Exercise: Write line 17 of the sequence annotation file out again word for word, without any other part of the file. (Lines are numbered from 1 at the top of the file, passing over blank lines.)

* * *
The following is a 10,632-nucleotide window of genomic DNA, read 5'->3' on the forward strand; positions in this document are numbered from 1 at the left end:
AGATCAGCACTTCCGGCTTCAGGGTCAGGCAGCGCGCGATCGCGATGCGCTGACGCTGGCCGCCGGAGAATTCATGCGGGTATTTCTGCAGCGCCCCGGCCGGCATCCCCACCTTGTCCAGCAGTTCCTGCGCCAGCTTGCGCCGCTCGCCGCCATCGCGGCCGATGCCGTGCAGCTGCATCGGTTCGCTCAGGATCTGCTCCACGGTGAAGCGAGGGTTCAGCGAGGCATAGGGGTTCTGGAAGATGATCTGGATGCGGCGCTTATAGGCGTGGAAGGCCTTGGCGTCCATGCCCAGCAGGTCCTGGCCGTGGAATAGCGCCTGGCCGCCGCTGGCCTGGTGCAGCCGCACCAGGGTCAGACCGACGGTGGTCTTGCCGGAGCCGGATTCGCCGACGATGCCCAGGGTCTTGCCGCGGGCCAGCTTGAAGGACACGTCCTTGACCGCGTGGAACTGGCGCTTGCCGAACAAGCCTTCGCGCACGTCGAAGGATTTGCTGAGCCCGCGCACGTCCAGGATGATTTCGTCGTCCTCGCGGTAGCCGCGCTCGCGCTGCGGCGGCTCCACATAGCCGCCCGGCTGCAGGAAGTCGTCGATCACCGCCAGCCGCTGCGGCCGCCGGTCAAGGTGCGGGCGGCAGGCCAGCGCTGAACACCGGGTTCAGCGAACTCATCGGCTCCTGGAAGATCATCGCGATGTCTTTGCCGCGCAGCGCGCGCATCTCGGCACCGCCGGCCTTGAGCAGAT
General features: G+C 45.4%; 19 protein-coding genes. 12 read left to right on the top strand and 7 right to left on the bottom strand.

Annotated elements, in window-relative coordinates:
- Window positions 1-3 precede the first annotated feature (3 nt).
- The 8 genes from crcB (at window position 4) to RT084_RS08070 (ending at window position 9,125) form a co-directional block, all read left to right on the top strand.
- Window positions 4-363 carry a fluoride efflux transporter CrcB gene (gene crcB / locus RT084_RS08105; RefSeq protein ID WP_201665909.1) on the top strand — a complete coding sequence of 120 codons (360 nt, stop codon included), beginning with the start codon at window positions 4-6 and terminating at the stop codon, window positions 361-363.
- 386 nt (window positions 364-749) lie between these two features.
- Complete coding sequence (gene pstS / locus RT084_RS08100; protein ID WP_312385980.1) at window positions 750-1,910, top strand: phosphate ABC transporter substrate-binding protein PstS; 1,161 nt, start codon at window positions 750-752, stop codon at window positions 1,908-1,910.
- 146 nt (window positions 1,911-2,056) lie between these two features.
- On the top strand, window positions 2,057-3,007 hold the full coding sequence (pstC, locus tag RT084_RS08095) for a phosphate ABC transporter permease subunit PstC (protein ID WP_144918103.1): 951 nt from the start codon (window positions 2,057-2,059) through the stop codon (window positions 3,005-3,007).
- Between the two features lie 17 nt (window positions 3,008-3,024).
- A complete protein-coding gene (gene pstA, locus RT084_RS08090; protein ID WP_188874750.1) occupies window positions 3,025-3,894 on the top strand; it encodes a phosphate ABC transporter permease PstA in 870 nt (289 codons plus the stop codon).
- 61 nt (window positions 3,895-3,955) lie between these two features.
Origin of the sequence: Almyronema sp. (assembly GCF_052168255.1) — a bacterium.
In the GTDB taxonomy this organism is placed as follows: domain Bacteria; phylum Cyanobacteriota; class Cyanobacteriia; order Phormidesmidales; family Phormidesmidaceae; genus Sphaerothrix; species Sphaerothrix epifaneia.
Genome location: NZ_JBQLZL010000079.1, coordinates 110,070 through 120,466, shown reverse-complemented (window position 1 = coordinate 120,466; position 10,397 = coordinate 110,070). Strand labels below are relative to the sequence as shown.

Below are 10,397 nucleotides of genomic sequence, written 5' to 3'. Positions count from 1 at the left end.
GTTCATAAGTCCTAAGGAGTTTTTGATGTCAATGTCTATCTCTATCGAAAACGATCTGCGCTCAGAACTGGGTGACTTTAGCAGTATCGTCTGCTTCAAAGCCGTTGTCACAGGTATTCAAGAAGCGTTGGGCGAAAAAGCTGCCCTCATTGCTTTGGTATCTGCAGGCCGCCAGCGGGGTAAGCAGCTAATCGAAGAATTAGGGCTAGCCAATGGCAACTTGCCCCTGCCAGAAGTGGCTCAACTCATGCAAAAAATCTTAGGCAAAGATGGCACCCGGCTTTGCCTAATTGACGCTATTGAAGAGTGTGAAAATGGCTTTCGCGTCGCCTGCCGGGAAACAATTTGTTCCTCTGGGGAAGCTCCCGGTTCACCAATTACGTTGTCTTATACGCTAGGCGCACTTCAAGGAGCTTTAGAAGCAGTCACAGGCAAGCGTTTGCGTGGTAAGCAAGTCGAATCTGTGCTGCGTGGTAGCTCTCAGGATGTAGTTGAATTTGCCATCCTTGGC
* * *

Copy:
Genome location: NZ_JBQLZL010000079.1, coordinates 110,070 through 120,466, shown reverse-complemented (window position 1 = coordinate 120,466; position 10,397 = coordinate 110,070). Strand labels below are relative to the sequence as shown.